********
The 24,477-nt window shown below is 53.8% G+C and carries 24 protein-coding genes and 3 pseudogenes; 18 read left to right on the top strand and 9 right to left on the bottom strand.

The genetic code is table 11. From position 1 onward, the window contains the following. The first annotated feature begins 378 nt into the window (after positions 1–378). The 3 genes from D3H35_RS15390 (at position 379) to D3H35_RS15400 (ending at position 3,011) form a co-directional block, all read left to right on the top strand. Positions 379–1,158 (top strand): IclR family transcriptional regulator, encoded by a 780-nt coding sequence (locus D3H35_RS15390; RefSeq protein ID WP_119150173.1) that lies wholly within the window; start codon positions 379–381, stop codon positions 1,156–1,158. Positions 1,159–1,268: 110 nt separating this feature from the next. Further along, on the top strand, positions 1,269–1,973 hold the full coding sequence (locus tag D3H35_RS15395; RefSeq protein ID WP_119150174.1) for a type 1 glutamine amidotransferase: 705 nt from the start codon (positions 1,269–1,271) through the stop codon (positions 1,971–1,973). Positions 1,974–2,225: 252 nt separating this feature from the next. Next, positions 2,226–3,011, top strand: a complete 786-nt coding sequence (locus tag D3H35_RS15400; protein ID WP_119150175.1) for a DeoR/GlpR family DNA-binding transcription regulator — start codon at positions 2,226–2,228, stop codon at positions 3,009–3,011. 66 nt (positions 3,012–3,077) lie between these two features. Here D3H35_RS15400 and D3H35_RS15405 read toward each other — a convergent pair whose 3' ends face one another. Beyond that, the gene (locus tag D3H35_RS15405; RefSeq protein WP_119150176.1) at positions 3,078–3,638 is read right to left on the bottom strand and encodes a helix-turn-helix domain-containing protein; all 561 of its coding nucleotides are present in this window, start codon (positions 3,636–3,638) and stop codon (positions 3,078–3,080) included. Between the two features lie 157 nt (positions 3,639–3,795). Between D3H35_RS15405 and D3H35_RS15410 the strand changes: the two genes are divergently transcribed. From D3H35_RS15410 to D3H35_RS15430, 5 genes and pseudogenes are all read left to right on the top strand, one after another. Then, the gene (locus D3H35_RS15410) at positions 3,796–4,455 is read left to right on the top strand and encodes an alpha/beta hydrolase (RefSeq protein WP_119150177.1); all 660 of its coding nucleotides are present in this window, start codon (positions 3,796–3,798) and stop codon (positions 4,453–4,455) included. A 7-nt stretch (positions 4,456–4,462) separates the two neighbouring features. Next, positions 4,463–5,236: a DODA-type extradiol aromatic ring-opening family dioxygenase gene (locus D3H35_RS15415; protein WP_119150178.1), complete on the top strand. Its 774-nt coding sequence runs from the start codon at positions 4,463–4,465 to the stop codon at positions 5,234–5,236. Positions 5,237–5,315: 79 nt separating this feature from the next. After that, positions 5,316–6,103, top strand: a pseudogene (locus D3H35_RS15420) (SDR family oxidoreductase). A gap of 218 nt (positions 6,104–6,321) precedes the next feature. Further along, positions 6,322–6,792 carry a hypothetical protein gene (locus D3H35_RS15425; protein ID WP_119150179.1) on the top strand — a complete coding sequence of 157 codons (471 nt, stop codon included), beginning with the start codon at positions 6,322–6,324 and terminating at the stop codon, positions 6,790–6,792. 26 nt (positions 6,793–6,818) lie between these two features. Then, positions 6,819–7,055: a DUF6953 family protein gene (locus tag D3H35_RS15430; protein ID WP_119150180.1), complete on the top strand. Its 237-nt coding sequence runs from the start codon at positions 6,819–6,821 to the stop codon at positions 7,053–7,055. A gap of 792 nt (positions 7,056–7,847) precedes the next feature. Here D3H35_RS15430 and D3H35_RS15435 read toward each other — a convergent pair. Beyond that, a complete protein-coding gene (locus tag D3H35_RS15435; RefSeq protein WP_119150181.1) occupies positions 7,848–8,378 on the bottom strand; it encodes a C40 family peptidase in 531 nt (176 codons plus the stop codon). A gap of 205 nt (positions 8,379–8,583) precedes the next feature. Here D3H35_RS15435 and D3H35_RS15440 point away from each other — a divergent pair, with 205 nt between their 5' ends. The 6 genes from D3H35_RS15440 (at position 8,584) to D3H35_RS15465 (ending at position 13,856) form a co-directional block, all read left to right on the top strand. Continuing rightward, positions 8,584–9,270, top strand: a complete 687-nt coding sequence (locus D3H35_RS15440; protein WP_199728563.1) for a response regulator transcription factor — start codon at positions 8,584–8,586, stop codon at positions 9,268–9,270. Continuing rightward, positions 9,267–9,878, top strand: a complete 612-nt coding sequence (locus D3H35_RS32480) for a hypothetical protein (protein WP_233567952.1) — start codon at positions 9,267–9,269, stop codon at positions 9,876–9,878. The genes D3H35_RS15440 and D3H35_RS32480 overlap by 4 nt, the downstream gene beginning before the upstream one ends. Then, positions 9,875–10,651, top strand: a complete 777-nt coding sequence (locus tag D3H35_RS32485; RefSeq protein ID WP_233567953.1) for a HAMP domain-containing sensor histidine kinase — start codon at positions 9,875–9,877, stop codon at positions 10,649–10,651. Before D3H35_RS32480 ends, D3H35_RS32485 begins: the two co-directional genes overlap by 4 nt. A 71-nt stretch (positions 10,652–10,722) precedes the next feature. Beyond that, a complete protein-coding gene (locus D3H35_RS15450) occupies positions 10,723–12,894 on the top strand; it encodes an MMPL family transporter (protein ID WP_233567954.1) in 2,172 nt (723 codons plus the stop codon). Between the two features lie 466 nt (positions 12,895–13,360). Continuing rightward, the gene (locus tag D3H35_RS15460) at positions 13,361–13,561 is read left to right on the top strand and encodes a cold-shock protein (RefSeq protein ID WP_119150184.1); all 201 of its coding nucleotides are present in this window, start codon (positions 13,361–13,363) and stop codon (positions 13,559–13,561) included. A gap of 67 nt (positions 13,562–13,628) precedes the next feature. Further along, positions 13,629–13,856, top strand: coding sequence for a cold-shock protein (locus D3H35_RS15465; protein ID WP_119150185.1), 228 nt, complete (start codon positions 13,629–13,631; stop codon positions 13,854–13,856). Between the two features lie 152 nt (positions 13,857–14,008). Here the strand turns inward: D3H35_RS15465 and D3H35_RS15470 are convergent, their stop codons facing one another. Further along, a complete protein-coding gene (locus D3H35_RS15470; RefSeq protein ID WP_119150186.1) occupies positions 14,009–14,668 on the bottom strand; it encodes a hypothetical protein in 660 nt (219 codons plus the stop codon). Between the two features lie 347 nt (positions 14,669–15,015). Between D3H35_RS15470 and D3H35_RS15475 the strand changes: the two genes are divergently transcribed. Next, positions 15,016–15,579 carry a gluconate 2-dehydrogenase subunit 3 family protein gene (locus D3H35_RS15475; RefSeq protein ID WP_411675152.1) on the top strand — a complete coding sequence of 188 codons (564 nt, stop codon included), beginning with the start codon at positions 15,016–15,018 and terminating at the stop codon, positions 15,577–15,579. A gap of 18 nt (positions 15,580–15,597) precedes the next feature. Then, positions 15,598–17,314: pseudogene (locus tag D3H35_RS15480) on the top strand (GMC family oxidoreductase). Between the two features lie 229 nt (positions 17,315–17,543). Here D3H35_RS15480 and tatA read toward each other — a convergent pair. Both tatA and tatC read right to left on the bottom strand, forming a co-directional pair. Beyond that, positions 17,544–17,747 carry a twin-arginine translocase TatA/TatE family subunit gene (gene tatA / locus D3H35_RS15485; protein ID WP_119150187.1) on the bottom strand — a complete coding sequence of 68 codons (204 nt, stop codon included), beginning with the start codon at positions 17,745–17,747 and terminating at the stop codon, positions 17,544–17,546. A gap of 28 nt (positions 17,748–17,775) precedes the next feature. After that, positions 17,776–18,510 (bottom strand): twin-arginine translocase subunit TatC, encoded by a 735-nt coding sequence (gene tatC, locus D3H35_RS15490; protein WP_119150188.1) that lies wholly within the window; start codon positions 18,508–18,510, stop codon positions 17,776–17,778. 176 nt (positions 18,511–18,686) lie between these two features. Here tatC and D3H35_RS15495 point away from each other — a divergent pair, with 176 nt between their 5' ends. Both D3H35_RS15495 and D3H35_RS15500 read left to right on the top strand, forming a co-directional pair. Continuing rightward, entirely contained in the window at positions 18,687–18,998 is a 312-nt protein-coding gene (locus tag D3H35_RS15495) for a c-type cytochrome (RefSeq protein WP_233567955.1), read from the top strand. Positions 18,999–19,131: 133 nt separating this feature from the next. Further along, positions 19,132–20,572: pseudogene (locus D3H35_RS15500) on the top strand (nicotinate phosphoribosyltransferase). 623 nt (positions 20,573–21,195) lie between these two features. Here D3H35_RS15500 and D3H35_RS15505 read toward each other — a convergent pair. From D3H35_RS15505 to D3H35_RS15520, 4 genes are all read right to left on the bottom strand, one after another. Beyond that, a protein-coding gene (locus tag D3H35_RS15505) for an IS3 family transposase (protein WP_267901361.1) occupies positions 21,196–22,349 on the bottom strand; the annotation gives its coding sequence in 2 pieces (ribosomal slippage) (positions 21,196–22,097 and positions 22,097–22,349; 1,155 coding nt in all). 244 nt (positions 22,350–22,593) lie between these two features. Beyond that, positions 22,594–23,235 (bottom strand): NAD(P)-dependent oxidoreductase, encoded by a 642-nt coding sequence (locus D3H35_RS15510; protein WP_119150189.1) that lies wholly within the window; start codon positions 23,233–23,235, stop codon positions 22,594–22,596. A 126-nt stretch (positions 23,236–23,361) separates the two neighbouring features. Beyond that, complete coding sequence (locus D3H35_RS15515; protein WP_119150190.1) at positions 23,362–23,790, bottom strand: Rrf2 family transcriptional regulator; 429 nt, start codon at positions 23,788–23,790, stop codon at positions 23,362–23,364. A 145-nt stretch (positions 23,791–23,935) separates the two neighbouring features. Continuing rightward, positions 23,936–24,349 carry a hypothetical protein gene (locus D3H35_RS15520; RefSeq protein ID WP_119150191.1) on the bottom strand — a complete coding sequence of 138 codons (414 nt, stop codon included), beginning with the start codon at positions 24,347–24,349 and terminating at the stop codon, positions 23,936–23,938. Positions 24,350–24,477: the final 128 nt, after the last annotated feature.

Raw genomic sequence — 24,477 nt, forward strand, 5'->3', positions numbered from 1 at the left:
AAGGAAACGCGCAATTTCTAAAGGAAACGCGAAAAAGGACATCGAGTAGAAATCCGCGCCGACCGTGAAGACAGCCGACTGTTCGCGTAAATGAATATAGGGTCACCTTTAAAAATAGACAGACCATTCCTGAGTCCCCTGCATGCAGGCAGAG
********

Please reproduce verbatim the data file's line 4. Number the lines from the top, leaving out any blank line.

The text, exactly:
AAGGAAACGCGCAATTTCTAAAGGAAACGCGAAAAAGGACATCGAGTAGAAATCCGCGCCGACCGTGAAGACAGCCGACTGTTCGCGTAAATGAATATAGGGTCACCTTTAAAAATAGACAGACCATTCCTGAGTCCCCTGCATGCAGGCAGAG